May 2019 - Asthma Awareness Month    
A Message from Your Hometown Health Manager
The Invitational Steps Wellness Challenge has officially come to a close! We had 46 teams across the state reach a total of 53.2 MILLION steps -- way to go everyone! That’s an average of 236,445 steps per participant throughout the five-week challenge period.

Although the challenge is over, continue to strive toward 10,000 steps a day. Walking has been shown to have many health benefits, including improving sleep, reducing stress, slowing mental decline, improving endurance and improving mood!

Speaking of steps, on Thursday, April 18, League employees came together from both of our offices (Tallahassee and Orlando) to participate in the annual IOA Corporate 5K in downtown Orlando! We are fully committed to making health and wellness a priority in our workplace culture! Check out our team photo below.
All the Best,

Gwen Mahabir
Asthma Basics: What to Know
If you have asthma, you need to know how to take care of your condition. Here is some information and tips that may help:

What is asthma?
Asthma is a chronic lung disease that affects children and adults. Certain triggers — often an irritant or allergen — affect the airways leading to the lungs. In response, the lining of the airways swells and excess mucus can build up. This chain of events can severely restrict airflow.

What are the symptoms?
If you have asthma, you may have one or more of these symptoms:
  • Coughing, which may be worse at night or early in the morning
  • Wheezing
  • Shortness of breath
  • Feeling a tightness in the chest

Who’s most at risk?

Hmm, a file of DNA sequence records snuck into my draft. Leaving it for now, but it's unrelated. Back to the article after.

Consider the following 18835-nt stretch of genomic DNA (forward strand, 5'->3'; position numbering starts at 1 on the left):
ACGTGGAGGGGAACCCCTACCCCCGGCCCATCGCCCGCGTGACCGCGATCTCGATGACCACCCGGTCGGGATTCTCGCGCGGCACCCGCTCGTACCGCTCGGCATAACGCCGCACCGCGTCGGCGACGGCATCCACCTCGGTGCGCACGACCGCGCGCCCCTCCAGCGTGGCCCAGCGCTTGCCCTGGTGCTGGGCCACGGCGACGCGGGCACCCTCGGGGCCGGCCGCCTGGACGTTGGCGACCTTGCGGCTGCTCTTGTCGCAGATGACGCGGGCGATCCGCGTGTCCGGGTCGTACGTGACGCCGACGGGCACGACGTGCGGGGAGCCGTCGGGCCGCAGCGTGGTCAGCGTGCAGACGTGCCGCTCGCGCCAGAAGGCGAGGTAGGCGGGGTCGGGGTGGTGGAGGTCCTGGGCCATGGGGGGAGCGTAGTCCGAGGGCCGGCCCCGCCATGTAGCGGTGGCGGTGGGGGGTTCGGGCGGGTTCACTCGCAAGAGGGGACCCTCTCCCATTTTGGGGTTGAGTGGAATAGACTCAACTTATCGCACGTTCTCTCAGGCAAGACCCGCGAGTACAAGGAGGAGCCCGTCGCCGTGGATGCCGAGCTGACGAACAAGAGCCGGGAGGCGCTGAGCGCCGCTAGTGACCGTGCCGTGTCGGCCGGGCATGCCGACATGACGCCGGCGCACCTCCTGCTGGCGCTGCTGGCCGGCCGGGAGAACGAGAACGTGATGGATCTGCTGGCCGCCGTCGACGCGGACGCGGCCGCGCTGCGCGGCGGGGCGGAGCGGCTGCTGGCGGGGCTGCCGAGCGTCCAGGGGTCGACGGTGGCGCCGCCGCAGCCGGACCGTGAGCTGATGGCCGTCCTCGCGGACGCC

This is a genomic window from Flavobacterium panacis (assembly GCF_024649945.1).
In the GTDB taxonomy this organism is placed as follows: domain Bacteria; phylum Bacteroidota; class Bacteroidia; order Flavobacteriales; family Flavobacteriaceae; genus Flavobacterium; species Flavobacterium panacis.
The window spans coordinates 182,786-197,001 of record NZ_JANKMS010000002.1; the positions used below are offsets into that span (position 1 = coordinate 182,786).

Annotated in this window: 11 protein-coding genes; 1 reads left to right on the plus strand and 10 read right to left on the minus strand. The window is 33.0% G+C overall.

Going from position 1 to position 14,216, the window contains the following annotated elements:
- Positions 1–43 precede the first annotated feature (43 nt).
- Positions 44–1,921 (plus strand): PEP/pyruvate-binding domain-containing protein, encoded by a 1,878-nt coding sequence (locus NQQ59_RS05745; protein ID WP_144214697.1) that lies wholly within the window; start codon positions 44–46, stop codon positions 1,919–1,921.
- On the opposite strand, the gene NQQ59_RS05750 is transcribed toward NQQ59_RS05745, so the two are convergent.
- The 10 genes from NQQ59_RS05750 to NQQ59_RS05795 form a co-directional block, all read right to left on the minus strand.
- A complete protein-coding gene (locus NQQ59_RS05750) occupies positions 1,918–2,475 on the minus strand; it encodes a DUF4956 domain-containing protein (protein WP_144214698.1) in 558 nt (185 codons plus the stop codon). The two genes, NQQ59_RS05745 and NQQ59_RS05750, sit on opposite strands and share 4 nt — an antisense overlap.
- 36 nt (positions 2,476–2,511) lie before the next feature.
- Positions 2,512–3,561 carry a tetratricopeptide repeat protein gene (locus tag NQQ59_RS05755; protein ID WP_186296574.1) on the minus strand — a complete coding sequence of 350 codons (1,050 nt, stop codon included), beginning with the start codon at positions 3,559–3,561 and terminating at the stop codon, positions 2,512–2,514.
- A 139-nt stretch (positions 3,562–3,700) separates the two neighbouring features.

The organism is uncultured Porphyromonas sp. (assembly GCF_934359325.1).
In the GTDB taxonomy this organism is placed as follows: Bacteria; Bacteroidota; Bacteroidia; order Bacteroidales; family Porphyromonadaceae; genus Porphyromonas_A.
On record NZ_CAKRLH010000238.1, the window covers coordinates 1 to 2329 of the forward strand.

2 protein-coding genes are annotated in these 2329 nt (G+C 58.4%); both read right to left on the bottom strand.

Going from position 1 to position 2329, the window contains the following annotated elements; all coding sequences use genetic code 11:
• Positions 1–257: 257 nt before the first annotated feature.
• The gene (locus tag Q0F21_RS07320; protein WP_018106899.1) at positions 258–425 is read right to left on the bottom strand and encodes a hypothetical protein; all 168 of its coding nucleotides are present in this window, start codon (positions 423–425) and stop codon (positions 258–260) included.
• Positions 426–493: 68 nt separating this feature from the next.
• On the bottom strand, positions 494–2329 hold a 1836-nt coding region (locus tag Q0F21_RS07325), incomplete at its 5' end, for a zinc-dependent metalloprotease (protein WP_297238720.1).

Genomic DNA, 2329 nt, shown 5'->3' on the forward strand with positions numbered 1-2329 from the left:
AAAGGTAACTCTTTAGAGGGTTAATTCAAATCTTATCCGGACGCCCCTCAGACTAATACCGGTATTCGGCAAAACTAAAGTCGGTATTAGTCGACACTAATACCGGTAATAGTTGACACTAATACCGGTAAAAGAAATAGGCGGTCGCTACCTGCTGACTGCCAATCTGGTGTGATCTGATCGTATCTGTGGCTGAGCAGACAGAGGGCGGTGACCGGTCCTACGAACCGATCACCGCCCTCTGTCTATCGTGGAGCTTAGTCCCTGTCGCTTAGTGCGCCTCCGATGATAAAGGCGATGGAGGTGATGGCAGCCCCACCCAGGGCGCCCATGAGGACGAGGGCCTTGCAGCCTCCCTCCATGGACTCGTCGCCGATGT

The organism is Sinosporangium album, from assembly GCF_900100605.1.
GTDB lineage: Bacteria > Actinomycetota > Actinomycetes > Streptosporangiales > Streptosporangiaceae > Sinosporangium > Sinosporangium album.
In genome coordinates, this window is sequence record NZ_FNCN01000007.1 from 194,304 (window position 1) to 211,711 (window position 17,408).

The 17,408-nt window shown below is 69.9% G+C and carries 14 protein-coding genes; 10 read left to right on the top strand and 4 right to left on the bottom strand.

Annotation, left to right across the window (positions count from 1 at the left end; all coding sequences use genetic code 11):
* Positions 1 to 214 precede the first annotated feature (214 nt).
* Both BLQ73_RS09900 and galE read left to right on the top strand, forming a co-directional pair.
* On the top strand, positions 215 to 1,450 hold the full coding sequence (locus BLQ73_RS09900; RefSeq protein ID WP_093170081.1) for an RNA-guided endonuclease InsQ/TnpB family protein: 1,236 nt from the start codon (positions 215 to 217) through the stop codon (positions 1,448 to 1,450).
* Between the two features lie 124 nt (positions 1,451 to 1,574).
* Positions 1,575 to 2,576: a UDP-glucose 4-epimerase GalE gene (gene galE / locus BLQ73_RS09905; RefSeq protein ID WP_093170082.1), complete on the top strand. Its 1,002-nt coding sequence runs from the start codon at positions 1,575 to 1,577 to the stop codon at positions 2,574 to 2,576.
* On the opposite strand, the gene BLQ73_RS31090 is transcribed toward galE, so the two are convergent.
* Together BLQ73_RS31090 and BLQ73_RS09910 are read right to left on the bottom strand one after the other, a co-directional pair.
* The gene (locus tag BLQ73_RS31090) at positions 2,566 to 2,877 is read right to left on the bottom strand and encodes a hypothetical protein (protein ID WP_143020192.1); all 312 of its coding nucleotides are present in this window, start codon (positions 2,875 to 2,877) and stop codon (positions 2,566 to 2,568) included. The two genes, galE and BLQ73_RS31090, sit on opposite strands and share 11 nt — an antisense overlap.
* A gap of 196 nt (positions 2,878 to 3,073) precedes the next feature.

Anyone can develop asthma. But it tends to run in families. People who have allergies are also at increased risk of having it.

What tends to bring on asthma symptoms?
Some of the most common triggers are:
  • Allergens, such as dust mites, cockroaches, pet dander, mold and pollen
  • Weather — dry wind, cold air or sudden changes, for example
  • Physical activity that makes you breathe harder — especially in cold air
  • Airborne irritants such as chemical fumes, air pollution, and tobacco or wood smoke
  • Respiratory illnesses, such as colds

Five Steps to Help Take Control of Asthma
You’re in the driver’s seat when it comes to managing your asthma. Follow these five steps to help keep your asthma under control.

1. Partner with your doctor
Work closely with your doctor and any other medical staff. For example, they can:
  • Help you develop a written asthma action plan
  • Suggest ways to help you avoid your asthma triggers
  • Show you how to use a peak flow meter to monitor your asthma
  • Make sure you know when and how to use an inhaler correctly
 
2. Learn your asthma triggers
Your asthma triggers may be different from someone else’s. So be familiar with what tends to make your symptoms worse. Once you know your triggers, talk to your doctor about how best to avoid or manage them. Some common culprits may include:   

Allergens.  These can cause an allergic reaction. And in some people, they can also trigger asthma symptoms. Common allergens may include: